Wednesday, January 11, 2012

A Tribute to My Nephew, Tyler Collins

There are some things in life you will never regret. In 2002 when our older Scouts were preparing to go on a 12-day Trek at Philmont Scout Ranch, one of our Scouts dropped out just a few days before. We had the slots reserved and paid for. Checking with the other leaders and the Bishopric and assuring there were no other candidates in our Troop, I called my sister to ask if her boy would want to go and if she could get him from Idaho to Albuquerque to go with us.

A Philmont Trek veteran herself, she was very excited. She checked a few details and called me back to give me info on his plane flight.

Fifteen-year-old Tyler was paired with one of my sons, his fourteen-year-old cousin. They were a natural buddy team. And the rank fumes got a little too natural in their tent with a water shortage that summer and the lack of shower facilities at the main satellite camps in the back country. Ten days with eight teenage boys and no showers. That gets close to a regret. I did learn to pitch my tent far away from the one used by Tyler and my son.

My son and Tyler at Base Camp, Philmont, New Mexico July 2002.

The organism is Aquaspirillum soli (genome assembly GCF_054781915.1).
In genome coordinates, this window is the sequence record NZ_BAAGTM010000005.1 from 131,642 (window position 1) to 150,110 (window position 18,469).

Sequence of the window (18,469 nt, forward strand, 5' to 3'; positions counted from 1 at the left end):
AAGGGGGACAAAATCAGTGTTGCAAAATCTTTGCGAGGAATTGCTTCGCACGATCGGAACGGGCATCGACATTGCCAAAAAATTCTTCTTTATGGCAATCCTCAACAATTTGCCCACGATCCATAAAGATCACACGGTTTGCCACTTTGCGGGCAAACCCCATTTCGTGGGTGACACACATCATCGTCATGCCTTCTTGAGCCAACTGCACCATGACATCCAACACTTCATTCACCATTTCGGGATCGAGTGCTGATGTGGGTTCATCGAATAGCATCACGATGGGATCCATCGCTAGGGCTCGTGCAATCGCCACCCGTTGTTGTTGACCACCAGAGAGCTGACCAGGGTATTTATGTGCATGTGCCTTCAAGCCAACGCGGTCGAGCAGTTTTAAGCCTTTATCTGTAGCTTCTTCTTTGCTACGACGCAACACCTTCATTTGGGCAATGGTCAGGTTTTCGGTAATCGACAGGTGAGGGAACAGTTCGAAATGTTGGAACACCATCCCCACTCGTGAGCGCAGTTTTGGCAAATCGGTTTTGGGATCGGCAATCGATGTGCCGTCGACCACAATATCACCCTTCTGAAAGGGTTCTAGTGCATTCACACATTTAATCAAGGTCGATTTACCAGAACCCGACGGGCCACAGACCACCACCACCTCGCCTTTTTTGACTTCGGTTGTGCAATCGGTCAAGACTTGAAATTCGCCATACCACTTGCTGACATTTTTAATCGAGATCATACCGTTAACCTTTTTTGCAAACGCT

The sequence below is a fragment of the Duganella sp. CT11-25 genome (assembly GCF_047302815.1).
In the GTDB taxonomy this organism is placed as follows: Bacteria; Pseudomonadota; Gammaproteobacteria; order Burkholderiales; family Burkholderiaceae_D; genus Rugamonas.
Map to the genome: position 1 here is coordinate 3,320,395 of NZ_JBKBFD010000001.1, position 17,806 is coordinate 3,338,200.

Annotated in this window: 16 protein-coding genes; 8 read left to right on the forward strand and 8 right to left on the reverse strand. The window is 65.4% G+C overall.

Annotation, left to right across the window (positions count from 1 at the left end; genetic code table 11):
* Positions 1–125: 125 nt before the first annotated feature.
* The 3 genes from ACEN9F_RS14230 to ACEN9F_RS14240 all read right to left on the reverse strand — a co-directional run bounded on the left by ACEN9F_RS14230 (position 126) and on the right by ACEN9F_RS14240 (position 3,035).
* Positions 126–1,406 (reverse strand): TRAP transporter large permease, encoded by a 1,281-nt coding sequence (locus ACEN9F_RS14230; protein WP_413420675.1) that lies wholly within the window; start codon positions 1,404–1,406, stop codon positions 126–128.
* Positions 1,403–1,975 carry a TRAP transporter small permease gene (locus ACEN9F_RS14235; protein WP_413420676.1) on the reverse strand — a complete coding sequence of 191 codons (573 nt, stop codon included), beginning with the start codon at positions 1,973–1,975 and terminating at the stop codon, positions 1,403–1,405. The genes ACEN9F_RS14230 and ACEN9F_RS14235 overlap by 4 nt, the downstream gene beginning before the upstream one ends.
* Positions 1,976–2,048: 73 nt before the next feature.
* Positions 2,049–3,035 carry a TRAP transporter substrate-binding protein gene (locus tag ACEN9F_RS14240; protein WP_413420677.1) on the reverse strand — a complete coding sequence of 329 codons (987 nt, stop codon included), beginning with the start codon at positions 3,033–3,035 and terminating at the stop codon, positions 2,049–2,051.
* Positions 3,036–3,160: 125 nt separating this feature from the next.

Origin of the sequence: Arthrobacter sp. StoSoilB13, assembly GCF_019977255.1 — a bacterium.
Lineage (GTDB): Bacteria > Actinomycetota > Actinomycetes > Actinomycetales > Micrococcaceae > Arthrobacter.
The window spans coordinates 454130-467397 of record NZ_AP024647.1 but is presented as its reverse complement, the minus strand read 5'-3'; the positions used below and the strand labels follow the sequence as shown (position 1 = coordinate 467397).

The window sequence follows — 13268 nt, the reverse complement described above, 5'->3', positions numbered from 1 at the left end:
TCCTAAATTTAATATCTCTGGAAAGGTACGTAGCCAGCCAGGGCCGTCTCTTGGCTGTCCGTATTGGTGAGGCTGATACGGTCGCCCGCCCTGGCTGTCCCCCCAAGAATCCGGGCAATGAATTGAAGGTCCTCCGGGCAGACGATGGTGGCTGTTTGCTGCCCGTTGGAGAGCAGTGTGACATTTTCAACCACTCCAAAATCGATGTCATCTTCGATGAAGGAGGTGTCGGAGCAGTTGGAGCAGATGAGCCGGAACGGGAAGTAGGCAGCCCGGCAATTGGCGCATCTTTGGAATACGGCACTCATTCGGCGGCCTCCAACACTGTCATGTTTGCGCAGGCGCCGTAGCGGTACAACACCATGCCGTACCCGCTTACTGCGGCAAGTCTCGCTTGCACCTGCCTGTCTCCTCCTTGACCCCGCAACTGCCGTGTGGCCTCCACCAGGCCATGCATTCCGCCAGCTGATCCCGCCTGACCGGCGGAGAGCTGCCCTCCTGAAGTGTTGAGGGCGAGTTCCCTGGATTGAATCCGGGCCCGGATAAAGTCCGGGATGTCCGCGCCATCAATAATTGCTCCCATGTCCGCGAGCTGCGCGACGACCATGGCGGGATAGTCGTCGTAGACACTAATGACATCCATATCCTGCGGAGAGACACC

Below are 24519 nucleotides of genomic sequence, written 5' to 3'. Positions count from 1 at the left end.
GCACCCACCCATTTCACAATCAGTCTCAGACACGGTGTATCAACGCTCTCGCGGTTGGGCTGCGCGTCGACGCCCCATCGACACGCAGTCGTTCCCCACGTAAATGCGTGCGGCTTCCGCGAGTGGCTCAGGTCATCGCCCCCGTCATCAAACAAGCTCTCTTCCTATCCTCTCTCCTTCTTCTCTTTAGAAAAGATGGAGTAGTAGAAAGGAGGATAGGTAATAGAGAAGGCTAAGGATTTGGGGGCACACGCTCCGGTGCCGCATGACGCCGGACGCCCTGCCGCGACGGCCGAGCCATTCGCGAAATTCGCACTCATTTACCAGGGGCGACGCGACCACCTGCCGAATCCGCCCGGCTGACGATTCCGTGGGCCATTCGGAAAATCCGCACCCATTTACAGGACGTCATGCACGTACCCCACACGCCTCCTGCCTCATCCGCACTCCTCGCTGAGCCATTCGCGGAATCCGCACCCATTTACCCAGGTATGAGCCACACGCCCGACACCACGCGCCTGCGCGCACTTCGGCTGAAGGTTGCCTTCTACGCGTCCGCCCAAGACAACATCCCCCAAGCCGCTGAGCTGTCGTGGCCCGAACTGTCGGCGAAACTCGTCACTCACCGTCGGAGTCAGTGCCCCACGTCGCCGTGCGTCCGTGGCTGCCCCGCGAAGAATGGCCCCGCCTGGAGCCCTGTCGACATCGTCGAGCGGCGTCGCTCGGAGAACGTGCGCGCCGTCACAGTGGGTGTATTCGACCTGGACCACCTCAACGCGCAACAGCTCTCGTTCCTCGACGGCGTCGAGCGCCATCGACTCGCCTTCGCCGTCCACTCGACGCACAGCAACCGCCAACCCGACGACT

It was a tough trek. 65 miles through the Sangre de Cristo Mountains. Tyler was a trooper. It wasn't all easy for him either. He never complained.

He had a hard day on our climb up Mount Phillips. I tend to stay at the end of the line on a Scout hike to make sure everybody makes it. (And I get to go a little slower myself that way). Up at about 9,000 feet in elevation, Tyler was bushed. He would stop and lean forward to balance the heavy pack on his  back. Then he would do the most amazing thing. He would spurt and run as far up the trail as the could until he had to stop and rest again. I suggested he could just take a few steps and stop to catch his breath. But without speaking, he continued with the spurts until he finally made the summit just before we had to clear off the other side to find our campsite as the thunderstorm hit.

Tyler never talked much unless he had too. On the day of our service project, we were assigned to a trail construction--or "destruction"--project. The guy on staff who led us was encouraging tough-guy feats of strength to break up rocks with a sledge hammer. Tyler, without a word, took right to it. He grunted and growled as he swung that heavy hammer. The other boys just got out of the way. Luckily, we got a picture:

Nephew Tyler wielding the hammer. Note the others cowering in awe.
The staff guy was so amazed by this huge kid with the herculean strength and big smile on his face growling without an intelligible word. He turned to me and rather befuddled asked, "Is he special?"

A little perturbed, I responded, "Yeah. He's my nephew."

Tyler made Eagle Scout. He went on to serve a mission. Just two years ago he was killed in an inexplicable accident. 

I am so, so grateful I got him on that trek.

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